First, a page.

The United States Congress haspassed a new trade bill. The Senate passed the bill Thursday by avote of sixty to thirty-four. Opposition was stronger in the Houseof Representatives where the bill passed by only three votes. It hasgone to President Bush to be signed.
The bill gives the president and United States traderepresentatives what is called "fast track" power on tradenegotiation issues. That means they will have more freedom tonegotiate trade agreements.
The bill limits congressional debate on trade agreements broughtbefore it. Lawmakers have to vote on the agreements within ninetydays. Also, they no longer are permitted to make changes to theagreements. They have to accept or reject the agreement as it iswritten.
The new trade bill requires that the administration communicatewith congressional committees while trade negotiations are beingheld. The bill says the administration must consider the protectionof workers' rights and the environment as negotiating goals. And,negotiators have to consider United States laws designed to fightunfair business activities by foreign countries.
Yet, the bill only requires these issues be considered duringtrade negotiations. It does not demand that negotiators honor thegoals in reaching agreements.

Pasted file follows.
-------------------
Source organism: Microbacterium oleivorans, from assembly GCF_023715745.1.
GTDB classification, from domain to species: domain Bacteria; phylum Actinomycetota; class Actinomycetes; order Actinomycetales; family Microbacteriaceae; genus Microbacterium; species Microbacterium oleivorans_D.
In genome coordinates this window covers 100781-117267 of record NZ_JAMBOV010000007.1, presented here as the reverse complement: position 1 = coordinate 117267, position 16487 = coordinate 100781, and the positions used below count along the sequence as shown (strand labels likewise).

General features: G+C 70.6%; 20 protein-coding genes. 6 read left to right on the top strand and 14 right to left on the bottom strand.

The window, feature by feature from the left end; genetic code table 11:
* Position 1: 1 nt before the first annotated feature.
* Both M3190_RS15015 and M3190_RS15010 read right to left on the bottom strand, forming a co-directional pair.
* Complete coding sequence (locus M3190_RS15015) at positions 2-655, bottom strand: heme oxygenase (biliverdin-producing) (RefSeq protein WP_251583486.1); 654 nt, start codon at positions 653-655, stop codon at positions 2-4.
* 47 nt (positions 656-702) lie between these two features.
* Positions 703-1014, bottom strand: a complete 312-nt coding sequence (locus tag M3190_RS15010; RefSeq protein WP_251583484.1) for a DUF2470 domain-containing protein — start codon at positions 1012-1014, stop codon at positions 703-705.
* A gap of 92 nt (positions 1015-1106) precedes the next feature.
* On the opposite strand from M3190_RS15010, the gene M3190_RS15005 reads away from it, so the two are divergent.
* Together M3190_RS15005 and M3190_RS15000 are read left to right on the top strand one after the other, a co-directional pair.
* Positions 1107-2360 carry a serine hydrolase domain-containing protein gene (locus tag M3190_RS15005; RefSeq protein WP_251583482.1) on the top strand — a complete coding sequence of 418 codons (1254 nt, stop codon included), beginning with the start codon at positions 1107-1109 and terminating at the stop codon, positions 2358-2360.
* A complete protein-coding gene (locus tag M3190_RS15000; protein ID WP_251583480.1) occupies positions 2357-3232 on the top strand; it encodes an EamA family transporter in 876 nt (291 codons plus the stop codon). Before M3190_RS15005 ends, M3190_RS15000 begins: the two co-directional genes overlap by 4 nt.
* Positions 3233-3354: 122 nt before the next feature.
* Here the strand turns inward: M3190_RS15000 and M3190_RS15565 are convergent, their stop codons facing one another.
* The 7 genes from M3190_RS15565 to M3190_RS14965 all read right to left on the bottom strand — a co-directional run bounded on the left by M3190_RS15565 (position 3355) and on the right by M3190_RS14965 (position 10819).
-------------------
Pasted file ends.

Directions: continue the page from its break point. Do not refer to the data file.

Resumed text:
Congress first passed fast track legislation innineteen-seventy-four. American presidents enjoyed the power for thenext twenty years. In nineteen-ninety-four, Congress voted againstextending the power to then president, Bill Clinton. Lawmakers ofMister Clinton's Democratic party led the opposition to thelegislation. They argued that more congressional control in tradeissues would help protect workers rights and the environment.
Democrats led the opposition to this latest fast track bill. Andthey won some compromises. For example, the bill provides more thanone-thousand-million dollars yearly for health insurance and otheraid to United States workers who lose their jobs to foreigncompetition. The bill also guarantees help for some workers whosefactories are moved to foreign countries.
The new trade bill could help a number of South Americancountries. It includes the Andean Trade Preference that offers lowerimport taxes to Bolivia, Colombia, Ecuador and Peru. However, thecountries must show that they are taking steps to fight trade inillegal drugs.
President Bush says he will sign the trade bill into law nextweek. It will be in effect for five years. Mister Bush says the billwill open markets and create jobs for American workers and farmers.American Trade Representative Robert Zoellic campaigned hard for thebill. He argued that countries refuse to negotiate with him whilelawmakers can interfere with the terms he negotiates.
This VOA Special English program In The News was written by CatyWeaver. This is Steve Ember.